China’s experimental $1.5 million (1.16 million pounds) giveaway of digital yuan to Shenzhen citizens ended on Sunday with acclaim from currency analysts – and scepticism from some users saying they preferred existing shopping tools like the ubiquitous Alipay app, according to Reuters.
Under the week-long programme, the People’s Bank of China (PBOC) gave 200 yuan ($29.75) to each of 50,000 consumers selected in a lottery in digital “red envelopes”, echoing the country’s traditional way of gifting cash.
Launched on 9 October, the pilot program was a way for the People’s Bank of China (PBoC) to promote their CBDC project, which has been in the public spotlight a lot as of late. The winners in the giveaway had a limited period in which they could spend their winnings, between 12 October and 18 October, after which any unused amount was to be taken back. The pilot program quickly became popular in the city of Shenzhen, where around 2 million people applied to participate.
The online wallet was accessible via an app, without need for an existing bank account, with payments accepted via smartphone scans in downtown outlets in China’s fourth-biggest city, from luxury goods retailers to snack stores.
The largest such trial to date in the world’s second-largest economy had been hailed by analysts as a step forward for Beijing as it chases what has become a Holy grail among the world’s central banks – the first central bank digital currency.
“The event last week really means that the (digital yuan) has already moved from theoretical internal testing to real world practice,” said Wang Shibin, co-founder of cryptocurrency trading platform HKbitEX.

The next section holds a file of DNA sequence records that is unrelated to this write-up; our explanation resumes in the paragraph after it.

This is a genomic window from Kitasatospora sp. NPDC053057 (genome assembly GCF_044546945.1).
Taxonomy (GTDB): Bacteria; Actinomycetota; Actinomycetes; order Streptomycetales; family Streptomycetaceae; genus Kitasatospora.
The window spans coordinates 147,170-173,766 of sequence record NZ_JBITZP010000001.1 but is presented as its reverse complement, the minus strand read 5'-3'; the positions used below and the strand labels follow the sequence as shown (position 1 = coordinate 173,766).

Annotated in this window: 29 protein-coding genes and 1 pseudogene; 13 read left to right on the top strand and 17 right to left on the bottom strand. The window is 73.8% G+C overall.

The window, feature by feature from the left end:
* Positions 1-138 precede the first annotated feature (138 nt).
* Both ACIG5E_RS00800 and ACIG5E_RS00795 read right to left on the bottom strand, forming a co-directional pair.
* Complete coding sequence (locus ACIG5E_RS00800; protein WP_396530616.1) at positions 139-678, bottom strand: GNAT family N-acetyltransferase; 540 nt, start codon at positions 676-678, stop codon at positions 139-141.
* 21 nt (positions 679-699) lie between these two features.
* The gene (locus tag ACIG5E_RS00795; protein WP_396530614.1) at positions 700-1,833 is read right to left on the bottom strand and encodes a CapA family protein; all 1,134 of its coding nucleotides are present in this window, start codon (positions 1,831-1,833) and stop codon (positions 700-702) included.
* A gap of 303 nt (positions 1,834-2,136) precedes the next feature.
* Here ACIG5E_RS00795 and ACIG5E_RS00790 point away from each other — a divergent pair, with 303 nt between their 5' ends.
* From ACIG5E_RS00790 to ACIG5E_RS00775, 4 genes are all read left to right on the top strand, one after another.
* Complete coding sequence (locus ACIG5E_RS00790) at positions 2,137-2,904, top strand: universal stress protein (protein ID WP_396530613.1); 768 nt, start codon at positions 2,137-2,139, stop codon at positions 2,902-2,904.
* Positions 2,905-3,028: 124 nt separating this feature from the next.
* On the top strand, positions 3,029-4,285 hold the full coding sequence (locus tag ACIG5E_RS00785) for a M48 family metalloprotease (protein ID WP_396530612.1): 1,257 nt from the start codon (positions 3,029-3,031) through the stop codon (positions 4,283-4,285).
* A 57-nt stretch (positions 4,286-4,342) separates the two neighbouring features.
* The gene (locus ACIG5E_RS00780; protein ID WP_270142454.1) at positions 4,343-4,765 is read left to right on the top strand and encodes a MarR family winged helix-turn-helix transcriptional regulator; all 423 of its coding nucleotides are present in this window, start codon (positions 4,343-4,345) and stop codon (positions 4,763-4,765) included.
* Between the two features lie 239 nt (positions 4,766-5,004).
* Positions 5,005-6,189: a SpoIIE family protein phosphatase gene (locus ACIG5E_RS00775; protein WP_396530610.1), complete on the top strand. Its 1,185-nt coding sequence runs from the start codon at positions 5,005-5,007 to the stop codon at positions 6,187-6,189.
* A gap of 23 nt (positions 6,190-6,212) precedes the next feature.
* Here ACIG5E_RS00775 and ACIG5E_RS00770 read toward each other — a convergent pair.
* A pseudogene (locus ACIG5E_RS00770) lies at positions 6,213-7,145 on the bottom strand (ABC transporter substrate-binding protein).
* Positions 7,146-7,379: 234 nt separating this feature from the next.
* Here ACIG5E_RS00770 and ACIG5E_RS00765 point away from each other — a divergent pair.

But this has sparked fears from some overseas observers: if the digital yuan, which operates outside existing financial infrastructure such as Swift, wins international traction, it could undermine U.S. dollar dominance of global payment systems.
In Shenzhen’s Luohu district, more than 3,000 shops from Dolce & Gabbana to supermarkets accepted the digital yuan last week to pay for goods in part or in full using special devices to scan QR codes embedded in a mobile app. It wasn’t immediately clear how much of the total giveaway had been spent, or where.
The Shenzhen authorities report claims that some of the winners were so interested in the project, that they topped their wallets for an additional 901,000 yuan (around $134,000). Other participants however did not look so optimistic, pointing out that the PBoC and the government had to do a better job of convincing consumers of the benefits of the DC/EP system.
Sceptical reactions among some Shenzhen recipients of the giveaway – long used to scanning phones to pay for goods with other systems – showed the central bank and government have work to do in convincing consumers of the benefits of a central bank-backed digital yuan.
“Alipay and WeChat Pay have been out for a long time,” said a shopper who gave only her surname, Zhong. “The new digital currency is similar to those so it’s quite late to just start the trial,” said Zhong, who said she was an accountant.
Zhong said she might consider switch to the new currency in the future, depending on how convenient and secure it felt.
Another downtown Shenzhen user of the online wallet, who gave her surname as Yuan, said that spending her digital currency gift was less convenient than existing options.
“I’m not planning on using it again,” said Yuan, who said she works in finance. “Unless there is another red envelope, of course.”
„For digital yuan to be popularly accepted, banks and other institutions need to invest heavily in applications, marketing and education,” said G. Bin Zhao, senior economist at PwC China.
„Dupa ce oamenii creeaza un cont PayByFace si au adaugat cardul, selfi-ul si PIN-ul, si au avut un pic de curaj sa se duca sa incerce, daca au incercat o data plata prin recunoastere faciala nu mai folosesc altceva (n.r. ca modalitate de plata). 80% dintre ei numai asta folosesc. Le place la nebunie.”
Afla aici rezultatele in adoptia platii prin recunoastere faciala.